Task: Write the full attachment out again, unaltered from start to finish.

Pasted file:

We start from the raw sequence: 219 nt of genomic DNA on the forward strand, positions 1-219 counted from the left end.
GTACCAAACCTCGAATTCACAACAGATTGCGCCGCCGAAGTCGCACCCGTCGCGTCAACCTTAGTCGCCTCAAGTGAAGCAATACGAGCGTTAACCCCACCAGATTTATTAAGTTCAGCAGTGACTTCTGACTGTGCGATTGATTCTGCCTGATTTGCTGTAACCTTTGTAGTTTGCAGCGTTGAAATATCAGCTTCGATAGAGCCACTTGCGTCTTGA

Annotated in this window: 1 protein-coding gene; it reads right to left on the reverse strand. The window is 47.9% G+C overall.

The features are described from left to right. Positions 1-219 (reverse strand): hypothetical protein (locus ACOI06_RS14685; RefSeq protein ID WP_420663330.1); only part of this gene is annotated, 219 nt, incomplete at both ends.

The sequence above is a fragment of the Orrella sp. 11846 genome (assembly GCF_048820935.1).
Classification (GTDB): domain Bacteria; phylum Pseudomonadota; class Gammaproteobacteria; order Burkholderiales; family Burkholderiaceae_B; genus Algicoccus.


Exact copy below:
We start from the raw sequence: 219 nt of genomic DNA on the forward strand, positions 1-219 counted from the left end.
GTACCAAACCTCGAATTCACAACAGATTGCGCCGCCGAAGTCGCACCCGTCGCGTCAACCTTAGTCGCCTCAAGTGAAGCAATACGAGCGTTAACCCCACCAGATTTATTAAGTTCAGCAGTGACTTCTGACTGTGCGATTGATTCTGCCTGATTTGCTGTAACCTTTGTAGTTTGCAGCGTTGAAATATCAGCTTCGATAGAGCCACTTGCGTCTTGA

Annotated in this window: 1 protein-coding gene; it reads right to left on the reverse strand. The window is 47.9% G+C overall.

The features are described from left to right. Positions 1-219 (reverse strand): hypothetical protein (locus ACOI06_RS14685; RefSeq protein ID WP_420663330.1); only part of this gene is annotated, 219 nt, incomplete at both ends.

The sequence above is a fragment of the Orrella sp. 11846 genome (assembly GCF_048820935.1).
Classification (GTDB): domain Bacteria; phylum Pseudomonadota; class Gammaproteobacteria; order Burkholderiales; family Burkholderiaceae_B; genus Algicoccus.